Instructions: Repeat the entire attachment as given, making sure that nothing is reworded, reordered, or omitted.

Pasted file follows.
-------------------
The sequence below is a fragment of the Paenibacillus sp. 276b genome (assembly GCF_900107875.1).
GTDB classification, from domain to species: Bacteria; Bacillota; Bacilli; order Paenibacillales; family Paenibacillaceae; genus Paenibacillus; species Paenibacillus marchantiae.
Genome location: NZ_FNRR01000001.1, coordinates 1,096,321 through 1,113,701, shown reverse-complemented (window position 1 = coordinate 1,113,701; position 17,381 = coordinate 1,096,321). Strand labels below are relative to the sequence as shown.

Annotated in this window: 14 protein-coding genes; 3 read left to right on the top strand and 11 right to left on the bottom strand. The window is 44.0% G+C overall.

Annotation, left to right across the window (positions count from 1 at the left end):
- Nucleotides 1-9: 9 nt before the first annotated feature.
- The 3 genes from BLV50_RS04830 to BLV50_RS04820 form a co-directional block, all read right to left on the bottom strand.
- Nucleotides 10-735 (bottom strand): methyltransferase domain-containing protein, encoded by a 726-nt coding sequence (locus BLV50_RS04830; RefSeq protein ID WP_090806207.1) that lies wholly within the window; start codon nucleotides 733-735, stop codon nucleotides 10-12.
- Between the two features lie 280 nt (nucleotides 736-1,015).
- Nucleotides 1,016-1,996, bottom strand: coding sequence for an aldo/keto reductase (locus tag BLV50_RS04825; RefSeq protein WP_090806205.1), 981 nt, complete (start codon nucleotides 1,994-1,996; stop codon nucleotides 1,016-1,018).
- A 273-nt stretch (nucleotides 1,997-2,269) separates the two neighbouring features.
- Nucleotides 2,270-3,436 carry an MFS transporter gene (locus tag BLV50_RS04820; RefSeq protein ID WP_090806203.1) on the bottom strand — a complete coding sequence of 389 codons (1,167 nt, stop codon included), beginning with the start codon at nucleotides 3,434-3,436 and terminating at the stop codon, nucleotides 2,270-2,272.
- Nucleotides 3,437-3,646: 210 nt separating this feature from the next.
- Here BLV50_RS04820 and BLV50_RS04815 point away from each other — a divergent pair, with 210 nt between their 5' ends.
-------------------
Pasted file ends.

The sequence below is a fragment of the Paenibacillus sp. 276b genome (assembly GCF_900107875.1).
GTDB classification, from domain to species: Bacteria; Bacillota; Bacilli; order Paenibacillales; family Paenibacillaceae; genus Paenibacillus; species Paenibacillus marchantiae.
Genome location: NZ_FNRR01000001.1, coordinates 1,096,321 through 1,113,701, shown reverse-complemented (window position 1 = coordinate 1,113,701; position 17,381 = coordinate 1,096,321). Strand labels below are relative to the sequence as shown.

Annotated in this window: 14 protein-coding genes; 3 read left to right on the top strand and 11 right to left on the bottom strand. The window is 44.0% G+C overall.

Annotation, left to right across the window (positions count from 1 at the left end):
- Nucleotides 1-9: 9 nt before the first annotated feature.
- The 3 genes from BLV50_RS04830 to BLV50_RS04820 form a co-directional block, all read right to left on the bottom strand.
- Nucleotides 10-735 (bottom strand): methyltransferase domain-containing protein, encoded by a 726-nt coding sequence (locus BLV50_RS04830; RefSeq protein ID WP_090806207.1) that lies wholly within the window; start codon nucleotides 733-735, stop codon nucleotides 10-12.
- Between the two features lie 280 nt (nucleotides 736-1,015).
- Nucleotides 1,016-1,996, bottom strand: coding sequence for an aldo/keto reductase (locus tag BLV50_RS04825; RefSeq protein WP_090806205.1), 981 nt, complete (start codon nucleotides 1,994-1,996; stop codon nucleotides 1,016-1,018).
- A 273-nt stretch (nucleotides 1,997-2,269) separates the two neighbouring features.
- Nucleotides 2,270-3,436 carry an MFS transporter gene (locus tag BLV50_RS04820; RefSeq protein ID WP_090806203.1) on the bottom strand — a complete coding sequence of 389 codons (1,167 nt, stop codon included), beginning with the start codon at nucleotides 3,434-3,436 and terminating at the stop codon, nucleotides 2,270-2,272.
- Nucleotides 3,437-3,646: 210 nt separating this feature from the next.
- Here BLV50_RS04820 and BLV50_RS04815 point away from each other — a divergent pair, with 210 nt between their 5' ends.